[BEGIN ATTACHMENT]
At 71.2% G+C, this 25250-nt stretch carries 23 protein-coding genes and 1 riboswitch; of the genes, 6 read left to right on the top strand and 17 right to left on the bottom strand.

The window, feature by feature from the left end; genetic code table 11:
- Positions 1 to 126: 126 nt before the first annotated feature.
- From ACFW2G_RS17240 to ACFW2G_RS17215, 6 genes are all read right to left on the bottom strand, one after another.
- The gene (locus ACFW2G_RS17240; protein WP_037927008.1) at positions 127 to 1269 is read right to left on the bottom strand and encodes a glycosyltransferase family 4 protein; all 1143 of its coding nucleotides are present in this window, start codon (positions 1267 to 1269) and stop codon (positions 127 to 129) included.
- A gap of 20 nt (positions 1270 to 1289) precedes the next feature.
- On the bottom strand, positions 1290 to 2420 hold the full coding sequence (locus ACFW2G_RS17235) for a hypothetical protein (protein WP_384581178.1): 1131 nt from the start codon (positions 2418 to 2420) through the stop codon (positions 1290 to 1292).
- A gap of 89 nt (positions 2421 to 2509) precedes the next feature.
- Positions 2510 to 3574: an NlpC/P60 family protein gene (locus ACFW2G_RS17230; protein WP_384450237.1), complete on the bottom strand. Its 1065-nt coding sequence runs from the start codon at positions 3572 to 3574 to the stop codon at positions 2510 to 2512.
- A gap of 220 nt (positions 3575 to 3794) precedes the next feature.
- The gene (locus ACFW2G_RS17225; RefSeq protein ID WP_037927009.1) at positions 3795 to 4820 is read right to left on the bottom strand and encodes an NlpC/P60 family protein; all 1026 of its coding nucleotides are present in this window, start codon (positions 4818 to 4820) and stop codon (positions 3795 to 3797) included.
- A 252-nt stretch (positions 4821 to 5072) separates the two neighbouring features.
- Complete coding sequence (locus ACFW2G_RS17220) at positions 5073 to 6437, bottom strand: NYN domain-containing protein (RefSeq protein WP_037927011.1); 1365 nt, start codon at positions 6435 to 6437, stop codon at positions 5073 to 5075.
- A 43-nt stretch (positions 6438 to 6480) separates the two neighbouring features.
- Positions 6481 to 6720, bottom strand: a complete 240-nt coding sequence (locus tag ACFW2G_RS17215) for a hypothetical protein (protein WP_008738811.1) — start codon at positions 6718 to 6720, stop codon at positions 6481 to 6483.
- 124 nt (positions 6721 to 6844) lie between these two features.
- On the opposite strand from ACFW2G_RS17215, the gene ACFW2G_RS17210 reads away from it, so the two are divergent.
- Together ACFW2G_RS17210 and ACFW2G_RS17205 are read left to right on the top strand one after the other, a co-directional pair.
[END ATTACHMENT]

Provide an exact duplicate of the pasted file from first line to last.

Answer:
At 71.2% G+C, this 25250-nt stretch carries 23 protein-coding genes and 1 riboswitch; of the genes, 6 read left to right on the top strand and 17 right to left on the bottom strand.

The window, feature by feature from the left end; genetic code table 11:
- Positions 1 to 126: 126 nt before the first annotated feature.
- From ACFW2G_RS17240 to ACFW2G_RS17215, 6 genes are all read right to left on the bottom strand, one after another.
- The gene (locus ACFW2G_RS17240; protein WP_037927008.1) at positions 127 to 1269 is read right to left on the bottom strand and encodes a glycosyltransferase family 4 protein; all 1143 of its coding nucleotides are present in this window, start codon (positions 1267 to 1269) and stop codon (positions 127 to 129) included.
- A gap of 20 nt (positions 1270 to 1289) precedes the next feature.
- On the bottom strand, positions 1290 to 2420 hold the full coding sequence (locus ACFW2G_RS17235) for a hypothetical protein (protein WP_384581178.1): 1131 nt from the start codon (positions 2418 to 2420) through the stop codon (positions 1290 to 1292).
- A gap of 89 nt (positions 2421 to 2509) precedes the next feature.
- Positions 2510 to 3574: an NlpC/P60 family protein gene (locus ACFW2G_RS17230; protein WP_384450237.1), complete on the bottom strand. Its 1065-nt coding sequence runs from the start codon at positions 3572 to 3574 to the stop codon at positions 2510 to 2512.
- A gap of 220 nt (positions 3575 to 3794) precedes the next feature.
- The gene (locus ACFW2G_RS17225; RefSeq protein ID WP_037927009.1) at positions 3795 to 4820 is read right to left on the bottom strand and encodes an NlpC/P60 family protein; all 1026 of its coding nucleotides are present in this window, start codon (positions 4818 to 4820) and stop codon (positions 3795 to 3797) included.
- A 252-nt stretch (positions 4821 to 5072) separates the two neighbouring features.
- Complete coding sequence (locus ACFW2G_RS17220) at positions 5073 to 6437, bottom strand: NYN domain-containing protein (RefSeq protein WP_037927011.1); 1365 nt, start codon at positions 6435 to 6437, stop codon at positions 5073 to 5075.
- A 43-nt stretch (positions 6438 to 6480) separates the two neighbouring features.
- Positions 6481 to 6720, bottom strand: a complete 240-nt coding sequence (locus tag ACFW2G_RS17215) for a hypothetical protein (protein WP_008738811.1) — start codon at positions 6718 to 6720, stop codon at positions 6481 to 6483.
- 124 nt (positions 6721 to 6844) lie between these two features.
- On the opposite strand from ACFW2G_RS17215, the gene ACFW2G_RS17210 reads away from it, so the two are divergent.
- Together ACFW2G_RS17210 and ACFW2G_RS17205 are read left to right on the top strand one after the other, a co-directional pair.